Li Yizhong, minister of industry and information technology, tells major steelmakers including Baosteel to upgrade their product portfolios at a meeting on Monday in Dalian. He also told the companies to cut emissions, a key task for the industry this year. [Liu Debin / for China Daily]
CISA to take flexible approach on participation of steel mills in trade
Beijing - The iron ore swap market is expected to grow leaps and bounds in volumes after the pricing of the commodity shifted from the traditional benchmark system to market-related prices, industry sources said on Monday.
Though producers and mills are still the key players in the swap market, it also has a middleman as the key player. The middleman effectively hedges the price of an undisclosed volume of iron ore against the backdrop of considerable volatility in the price.
The swap market is still at a nascent stage, but experts predict it will surpass the spot market over the next two or three years.
Iron ore swap volumes account for 5 percent of the spot market at present, and could triple or quadruple in the next three years, if China allows the use of derivatives, said Rory MacDonald, an iron ore analyst from The Steel Index.
The nation has strict rules in place with regard to derivatives trading by State-owned enterprises. The steel lobby China Iron and Steel Association (CISA) and China Chamber of Commerce of Metals Minerals & Chemicals Importers & Exporters have in recent times said they will not allow steel mills to be mired in iron ore swaps.
But their stance on swaps is vague indicating that the steel lobby is considering a more flexible approach in the future.
"The question is complicated and it cannot be concluded by just one sentence," Shang Shanhua, secretary general of CISA, told China Daily.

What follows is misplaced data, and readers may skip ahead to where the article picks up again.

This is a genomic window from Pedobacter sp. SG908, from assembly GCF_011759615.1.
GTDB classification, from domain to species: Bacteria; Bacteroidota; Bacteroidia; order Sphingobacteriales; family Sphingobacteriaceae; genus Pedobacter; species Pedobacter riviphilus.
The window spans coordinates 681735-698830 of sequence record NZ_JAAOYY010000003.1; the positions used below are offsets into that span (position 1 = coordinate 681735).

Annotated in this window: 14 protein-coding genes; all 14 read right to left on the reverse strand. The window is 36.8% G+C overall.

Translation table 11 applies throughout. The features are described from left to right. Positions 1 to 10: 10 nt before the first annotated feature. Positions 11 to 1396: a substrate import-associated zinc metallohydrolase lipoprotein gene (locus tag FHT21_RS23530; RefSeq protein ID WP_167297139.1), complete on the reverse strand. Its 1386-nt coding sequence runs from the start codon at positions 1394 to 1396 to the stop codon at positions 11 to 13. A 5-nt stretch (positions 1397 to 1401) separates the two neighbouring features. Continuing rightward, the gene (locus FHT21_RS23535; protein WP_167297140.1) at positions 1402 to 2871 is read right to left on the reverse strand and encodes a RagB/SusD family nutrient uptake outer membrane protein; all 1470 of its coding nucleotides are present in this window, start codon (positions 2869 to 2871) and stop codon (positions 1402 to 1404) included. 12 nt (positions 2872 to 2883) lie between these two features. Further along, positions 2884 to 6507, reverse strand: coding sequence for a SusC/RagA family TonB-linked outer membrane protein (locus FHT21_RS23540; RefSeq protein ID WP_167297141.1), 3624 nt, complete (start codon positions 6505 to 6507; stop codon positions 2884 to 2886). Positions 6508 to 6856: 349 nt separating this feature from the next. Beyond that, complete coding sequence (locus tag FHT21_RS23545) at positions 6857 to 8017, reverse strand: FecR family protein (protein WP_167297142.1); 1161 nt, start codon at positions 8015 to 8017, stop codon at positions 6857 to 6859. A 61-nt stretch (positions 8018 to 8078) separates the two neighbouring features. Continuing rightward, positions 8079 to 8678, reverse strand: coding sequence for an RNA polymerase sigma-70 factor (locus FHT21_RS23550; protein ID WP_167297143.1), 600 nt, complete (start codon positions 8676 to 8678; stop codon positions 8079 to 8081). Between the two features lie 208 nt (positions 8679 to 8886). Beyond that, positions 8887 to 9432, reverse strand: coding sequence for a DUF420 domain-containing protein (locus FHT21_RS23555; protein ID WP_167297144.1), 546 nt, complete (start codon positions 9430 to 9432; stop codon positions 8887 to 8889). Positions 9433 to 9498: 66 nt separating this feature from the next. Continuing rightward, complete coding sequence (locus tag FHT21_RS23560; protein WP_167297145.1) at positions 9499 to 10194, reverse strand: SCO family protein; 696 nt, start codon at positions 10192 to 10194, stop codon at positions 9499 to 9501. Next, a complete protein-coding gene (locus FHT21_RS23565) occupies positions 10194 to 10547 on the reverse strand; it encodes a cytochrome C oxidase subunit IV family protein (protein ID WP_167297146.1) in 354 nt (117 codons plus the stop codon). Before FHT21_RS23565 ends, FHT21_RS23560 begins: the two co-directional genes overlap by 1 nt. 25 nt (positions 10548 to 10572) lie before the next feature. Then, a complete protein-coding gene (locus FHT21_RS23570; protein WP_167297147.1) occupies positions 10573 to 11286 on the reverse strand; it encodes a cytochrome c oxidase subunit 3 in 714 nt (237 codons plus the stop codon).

Iron ore, as the world's second largest commodity by volume after oil, is a potentially huge market for hedging products given that the seaborne market is over 1 billion tons per year.
The Japanese steel industry, the world's largest steel producer after China, started iron ore swaps primarily to hedge iron ore exposure.
Mitsui, a trading house that acts as a middleman between miners and steel mills, said on June 28 it had inked Japan's first iron-ore swap deal with Credit Suisse.
"We do see the value of iron ore swaps in hedging volatility and manage risk," said Michael Gaylard, strategy director of Freight Investor Services, a leading broker.
Though CISA is not favorably disposed towards swaps, many Chinese players are privately involved in the swap market and are maintaining a low profile, he said.
Gaylard said there are around 10 to 20 private steel mills and around 10 to 20 traders operating in the iron ore swap market through the Singapore Exchange (SGX).
State-owned companies have also expressed their interest in swaps and have sought more information on the mechanism, he said.
China's largest privately owned steelmaker Shagang's Chairman Shen Wenrong said earlier that the company was researching the iron ore swaps market.
According to Gaylard, at present nearly 2.5 million tons of iron ore is being traded every month in the swap market this year, compared with 200,000 tons per month last year. China accounts for nearly 15 to 20 percent of the trade, he said.
"The numbers are growing fast. We still have a long way to get the products needed from large steel mills to hedge iron ore exposure," he said. "The market is still immature. But iron ore swaps are developing far more quickly than any other commodity."
"It normally takes four or five years for other commodities like coal or oil to get to that stage while it took only 19 months for iron ore," he said.
Till May, the value of iron ore swaps has been around $2 billion, said MacDonald.
Deutsche Bank AG started offering iron ore swaps with Credit Suisse in May 2008. Vale SA, Rio Tinto Group and BHP, the three big iron ore suppliers, this year scrapped the 40-year tradition of setting prices annually in favor of quarterly contracts.
SGX launched the world's first cleared over-the-counter (OTC) iron ore swap contract in April last year, moving the massive market to floating prices.